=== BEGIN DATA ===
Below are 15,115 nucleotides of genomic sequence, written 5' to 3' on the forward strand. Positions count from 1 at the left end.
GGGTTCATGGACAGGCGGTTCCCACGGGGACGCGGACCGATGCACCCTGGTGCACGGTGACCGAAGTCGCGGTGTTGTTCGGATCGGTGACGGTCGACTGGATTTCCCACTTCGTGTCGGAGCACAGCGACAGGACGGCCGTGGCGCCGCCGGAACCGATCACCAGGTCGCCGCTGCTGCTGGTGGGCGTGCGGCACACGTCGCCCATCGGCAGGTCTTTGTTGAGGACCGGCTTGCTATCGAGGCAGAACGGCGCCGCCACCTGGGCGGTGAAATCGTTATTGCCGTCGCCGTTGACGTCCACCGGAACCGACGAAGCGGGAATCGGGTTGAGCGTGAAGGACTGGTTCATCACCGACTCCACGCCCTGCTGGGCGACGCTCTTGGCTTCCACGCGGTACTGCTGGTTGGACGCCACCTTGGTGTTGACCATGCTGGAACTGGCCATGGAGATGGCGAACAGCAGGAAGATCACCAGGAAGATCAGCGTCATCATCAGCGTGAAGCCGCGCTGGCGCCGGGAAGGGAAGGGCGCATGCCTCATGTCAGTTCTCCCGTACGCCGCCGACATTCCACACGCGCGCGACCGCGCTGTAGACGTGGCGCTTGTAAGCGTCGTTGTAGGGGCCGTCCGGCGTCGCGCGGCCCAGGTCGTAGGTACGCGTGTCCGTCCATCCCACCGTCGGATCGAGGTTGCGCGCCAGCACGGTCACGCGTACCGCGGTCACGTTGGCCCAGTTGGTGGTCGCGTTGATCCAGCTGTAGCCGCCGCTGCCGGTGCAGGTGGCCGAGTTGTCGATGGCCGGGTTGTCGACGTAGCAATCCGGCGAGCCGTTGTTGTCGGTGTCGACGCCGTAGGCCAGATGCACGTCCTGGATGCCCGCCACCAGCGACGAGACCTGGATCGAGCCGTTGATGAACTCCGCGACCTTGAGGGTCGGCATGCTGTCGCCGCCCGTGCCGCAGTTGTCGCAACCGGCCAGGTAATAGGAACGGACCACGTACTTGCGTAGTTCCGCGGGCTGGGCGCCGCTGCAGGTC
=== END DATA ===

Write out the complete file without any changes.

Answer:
Below are 15,115 nucleotides of genomic sequence, written 5' to 3' on the forward strand. Positions count from 1 at the left end.
GGGTTCATGGACAGGCGGTTCCCACGGGGACGCGGACCGATGCACCCTGGTGCACGGTGACCGAAGTCGCGGTGTTGTTCGGATCGGTGACGGTCGACTGGATTTCCCACTTCGTGTCGGAGCACAGCGACAGGACGGCCGTGGCGCCGCCGGAACCGATCACCAGGTCGCCGCTGCTGCTGGTGGGCGTGCGGCACACGTCGCCCATCGGCAGGTCTTTGTTGAGGACCGGCTTGCTATCGAGGCAGAACGGCGCCGCCACCTGGGCGGTGAAATCGTTATTGCCGTCGCCGTTGACGTCCACCGGAACCGACGAAGCGGGAATCGGGTTGAGCGTGAAGGACTGGTTCATCACCGACTCCACGCCCTGCTGGGCGACGCTCTTGGCTTCCACGCGGTACTGCTGGTTGGACGCCACCTTGGTGTTGACCATGCTGGAACTGGCCATGGAGATGGCGAACAGCAGGAAGATCACCAGGAAGATCAGCGTCATCATCAGCGTGAAGCCGCGCTGGCGCCGGGAAGGGAAGGGCGCATGCCTCATGTCAGTTCTCCCGTACGCCGCCGACATTCCACACGCGCGCGACCGCGCTGTAGACGTGGCGCTTGTAAGCGTCGTTGTAGGGGCCGTCCGGCGTCGCGCGGCCCAGGTCGTAGGTACGCGTGTCCGTCCATCCCACCGTCGGATCGAGGTTGCGCGCCAGCACGGTCACGCGTACCGCGGTCACGTTGGCCCAGTTGGTGGTCGCGTTGATCCAGCTGTAGCCGCCGCTGCCGGTGCAGGTGGCCGAGTTGTCGATGGCCGGGTTGTCGACGTAGCAATCCGGCGAGCCGTTGTTGTCGGTGTCGACGCCGTAGGCCAGATGCACGTCCTGGATGCCCGCCACCAGCGACGAGACCTGGATCGAGCCGTTGATGAACTCCGCGACCTTGAGGGTCGGCATGCTGTCGCCGCCCGTGCCGCAGTTGTCGCAACCGGCCAGGTAATAGGAACGGACCACGTACTTGCGTAGTTCCGCGGGCTGGGCGCCGCTGCAGGTC